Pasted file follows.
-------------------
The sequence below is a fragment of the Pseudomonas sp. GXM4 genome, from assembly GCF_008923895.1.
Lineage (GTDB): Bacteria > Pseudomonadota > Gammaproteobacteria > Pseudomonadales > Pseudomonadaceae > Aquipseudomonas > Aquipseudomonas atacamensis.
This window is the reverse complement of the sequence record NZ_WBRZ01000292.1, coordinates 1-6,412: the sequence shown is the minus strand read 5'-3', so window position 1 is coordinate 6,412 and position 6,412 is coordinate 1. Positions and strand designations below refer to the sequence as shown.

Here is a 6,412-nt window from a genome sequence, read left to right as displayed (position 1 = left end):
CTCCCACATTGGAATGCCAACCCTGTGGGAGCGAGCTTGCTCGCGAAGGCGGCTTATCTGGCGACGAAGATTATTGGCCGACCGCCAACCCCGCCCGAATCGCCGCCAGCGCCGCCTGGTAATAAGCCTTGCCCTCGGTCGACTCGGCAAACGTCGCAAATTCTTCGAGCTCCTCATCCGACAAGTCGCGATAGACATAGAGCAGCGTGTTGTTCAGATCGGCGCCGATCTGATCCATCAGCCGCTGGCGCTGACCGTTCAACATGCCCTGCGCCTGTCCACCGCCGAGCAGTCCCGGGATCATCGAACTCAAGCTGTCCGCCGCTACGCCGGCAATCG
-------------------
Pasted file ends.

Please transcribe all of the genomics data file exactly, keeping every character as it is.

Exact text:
The sequence below is a fragment of the Pseudomonas sp. GXM4 genome, from assembly GCF_008923895.1.
Lineage (GTDB): Bacteria > Pseudomonadota > Gammaproteobacteria > Pseudomonadales > Pseudomonadaceae > Aquipseudomonas > Aquipseudomonas atacamensis.
This window is the reverse complement of the sequence record NZ_WBRZ01000292.1, coordinates 1-6,412: the sequence shown is the minus strand read 5'-3', so window position 1 is coordinate 6,412 and position 6,412 is coordinate 1. Positions and strand designations below refer to the sequence as shown.

Here is a 6,412-nt window from a genome sequence, read left to right as displayed (position 1 = left end):
CTCCCACATTGGAATGCCAACCCTGTGGGAGCGAGCTTGCTCGCGAAGGCGGCTTATCTGGCGACGAAGATTATTGGCCGACCGCCAACCCCGCCCGAATCGCCGCCAGCGCCGCCTGGTAATAAGCCTTGCCCTCGGTCGACTCGGCAAACGTCGCAAATTCTTCGAGCTCCTCATCCGACAAGTCGCGATAGACATAGAGCAGCGTGTTGTTCAGATCGGCGCCGATCTGATCCATCAGCCGCTGGCGCTGACCGTTCAACATGCCCTGCGCCTGTCCACCGCCGAGCAGTCCCGGGATCATCGAACTCAAGCTGTCCGCCGCTACGCCGGCAATCG